fertilizers
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Migration and off-farm labor- To all shocks/ to environ. shocks
22 / 11
Diversifying income sources
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Environmental protection, reforestation, contours, etc.
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The Migration Decision Process
Cultural change, Aspiration, Information, and
Networks
Desire to Out-migrate
Push Factors
•Land shortage
•Unemployment
•Declining soil fertility
•Rising price-fertilizer
•Lack of second. edu.
•School drop-outs
•Lack of parental care
•Environ. degradation
•Domestic conflict
Intention to Out-migrate
Concrete Plan to Out-migrate
Out-Migration
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Resources to Outmigrate
Pull Factors
•Job opportunities
•Land Availability
•Edu. Opportunity
•Urban Lifestyles
•Land renting possibility
•Kenja Scheme
•Better Remuneration
•Fertile land-no fertilizer
•Changes observed in the
return migrants
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Migration decision-making process:
complexity of socio-cultural change
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Peer influence of successful return migrants
Conflict with parents (over land, aspirations)
Poor education quality (school dropout who can’t
return home)
Safer travel (new roads and transportation)
Better Communication (mobile phones, TV)
Social networks in urban destinations
Youths explain how Population-Land Pressure and
Rising Aspirations drive them out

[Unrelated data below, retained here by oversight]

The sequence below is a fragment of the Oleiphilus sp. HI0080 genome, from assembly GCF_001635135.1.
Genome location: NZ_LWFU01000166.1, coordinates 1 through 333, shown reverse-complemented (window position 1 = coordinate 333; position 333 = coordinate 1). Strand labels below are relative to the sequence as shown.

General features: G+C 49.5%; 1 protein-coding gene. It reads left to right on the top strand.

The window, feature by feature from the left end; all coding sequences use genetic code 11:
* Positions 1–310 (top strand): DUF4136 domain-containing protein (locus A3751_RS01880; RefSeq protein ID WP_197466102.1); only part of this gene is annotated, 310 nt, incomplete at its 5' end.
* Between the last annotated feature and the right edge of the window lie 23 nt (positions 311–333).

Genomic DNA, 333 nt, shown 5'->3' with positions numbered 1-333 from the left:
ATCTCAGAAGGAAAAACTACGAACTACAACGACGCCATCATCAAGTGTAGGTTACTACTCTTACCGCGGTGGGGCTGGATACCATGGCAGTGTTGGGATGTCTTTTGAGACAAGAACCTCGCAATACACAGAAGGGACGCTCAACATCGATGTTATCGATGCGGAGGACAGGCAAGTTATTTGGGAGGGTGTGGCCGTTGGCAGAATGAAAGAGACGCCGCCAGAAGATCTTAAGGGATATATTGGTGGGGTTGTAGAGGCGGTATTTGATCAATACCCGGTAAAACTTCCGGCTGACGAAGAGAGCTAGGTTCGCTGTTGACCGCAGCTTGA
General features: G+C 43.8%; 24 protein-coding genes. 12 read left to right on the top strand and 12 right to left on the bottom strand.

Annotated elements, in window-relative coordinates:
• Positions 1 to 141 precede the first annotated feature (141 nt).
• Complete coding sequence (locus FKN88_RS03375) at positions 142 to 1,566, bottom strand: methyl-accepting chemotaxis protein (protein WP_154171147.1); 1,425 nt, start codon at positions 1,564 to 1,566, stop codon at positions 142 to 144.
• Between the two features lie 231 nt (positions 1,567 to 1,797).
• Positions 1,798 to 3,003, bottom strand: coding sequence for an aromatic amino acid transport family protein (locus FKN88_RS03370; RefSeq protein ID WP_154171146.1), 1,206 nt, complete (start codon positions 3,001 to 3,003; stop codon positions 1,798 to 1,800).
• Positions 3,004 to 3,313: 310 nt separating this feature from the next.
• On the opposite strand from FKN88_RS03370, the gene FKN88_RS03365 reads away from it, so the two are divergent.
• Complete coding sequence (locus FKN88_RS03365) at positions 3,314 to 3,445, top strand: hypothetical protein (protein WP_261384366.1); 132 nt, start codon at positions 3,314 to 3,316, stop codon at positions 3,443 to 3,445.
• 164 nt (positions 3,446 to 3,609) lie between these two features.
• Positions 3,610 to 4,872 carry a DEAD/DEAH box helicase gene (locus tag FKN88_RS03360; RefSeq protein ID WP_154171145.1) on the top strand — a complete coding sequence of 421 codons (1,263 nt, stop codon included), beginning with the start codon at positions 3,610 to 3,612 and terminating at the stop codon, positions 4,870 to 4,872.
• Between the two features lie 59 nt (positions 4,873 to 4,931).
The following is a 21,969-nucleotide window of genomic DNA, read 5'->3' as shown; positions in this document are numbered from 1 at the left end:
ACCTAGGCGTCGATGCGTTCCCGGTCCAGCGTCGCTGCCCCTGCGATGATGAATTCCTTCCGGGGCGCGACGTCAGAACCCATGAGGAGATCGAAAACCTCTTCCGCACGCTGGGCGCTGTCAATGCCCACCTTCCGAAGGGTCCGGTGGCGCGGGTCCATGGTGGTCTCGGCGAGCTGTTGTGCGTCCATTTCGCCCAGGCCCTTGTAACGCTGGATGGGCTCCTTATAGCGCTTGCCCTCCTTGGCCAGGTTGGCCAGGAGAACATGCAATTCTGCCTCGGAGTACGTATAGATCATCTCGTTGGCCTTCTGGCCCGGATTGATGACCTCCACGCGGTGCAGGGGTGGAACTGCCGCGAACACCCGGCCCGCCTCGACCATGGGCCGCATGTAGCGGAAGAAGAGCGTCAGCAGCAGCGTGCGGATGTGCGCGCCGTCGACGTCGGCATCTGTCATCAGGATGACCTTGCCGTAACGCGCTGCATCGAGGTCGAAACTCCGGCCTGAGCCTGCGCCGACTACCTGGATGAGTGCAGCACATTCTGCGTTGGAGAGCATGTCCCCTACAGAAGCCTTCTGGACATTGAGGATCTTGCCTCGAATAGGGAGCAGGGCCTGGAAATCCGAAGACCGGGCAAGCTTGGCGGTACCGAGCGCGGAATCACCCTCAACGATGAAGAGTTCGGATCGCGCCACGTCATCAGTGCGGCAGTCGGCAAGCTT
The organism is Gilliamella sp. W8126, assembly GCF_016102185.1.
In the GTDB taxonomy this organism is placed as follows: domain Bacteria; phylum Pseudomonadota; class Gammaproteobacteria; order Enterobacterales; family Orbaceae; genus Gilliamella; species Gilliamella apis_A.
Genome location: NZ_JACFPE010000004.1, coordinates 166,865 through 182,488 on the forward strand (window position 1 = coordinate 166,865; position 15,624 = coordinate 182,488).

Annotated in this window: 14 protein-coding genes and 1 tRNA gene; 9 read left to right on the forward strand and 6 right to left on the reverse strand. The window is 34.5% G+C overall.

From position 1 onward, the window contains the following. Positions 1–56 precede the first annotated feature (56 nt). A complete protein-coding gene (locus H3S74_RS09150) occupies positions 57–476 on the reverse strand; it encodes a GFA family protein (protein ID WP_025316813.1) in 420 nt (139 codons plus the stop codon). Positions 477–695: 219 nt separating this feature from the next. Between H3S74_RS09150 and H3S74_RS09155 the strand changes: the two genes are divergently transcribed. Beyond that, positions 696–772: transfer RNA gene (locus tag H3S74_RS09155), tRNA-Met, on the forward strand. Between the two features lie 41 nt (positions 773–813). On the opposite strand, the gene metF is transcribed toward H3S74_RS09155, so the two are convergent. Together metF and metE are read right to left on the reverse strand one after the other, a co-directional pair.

“Household heads usually could not feed and educate their
members well. Here in our locality, household heads do not
have enough money to fulfill all the needs of their children.
Their farm land is too small and hence the yield as well as the
income is very small to buy cloths, books, food items,
education, etc. This imbalance usually became a cause for
most of the disagreements between parents and children. If
the children are teenagers (at their puberty age), they don’t
want to wait anymore for their needs to be fulfilled, since they
observe that their parents can’t do it. They sometimes clash
with their parents, and for this reason and decide to migrate
anywhere to fulfill their dreams.”
*FGD Youth, Kindo Didaye Woreda, Wolaitta Zone
In different contexts, benefits outweigh
risks for perm. & temp. youth migrants
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Deforested W. Gojjam
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Girls stay in school
Meet educational expenses
Greater job opportunities
Delayed marriage
CPR double in migrant HHs
Additional resources to buy
land or shops, and for
marriage
Illnesses
Drought-prone Wolaita
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Construct/upgrade parents’
housing
Buy animals; motor bicycles
Help younger siblings
Reduces crime by unemployed
youth
New ideas and insights on life
Unwanted pregnancy
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Seasonal migration providing
resources for continuing education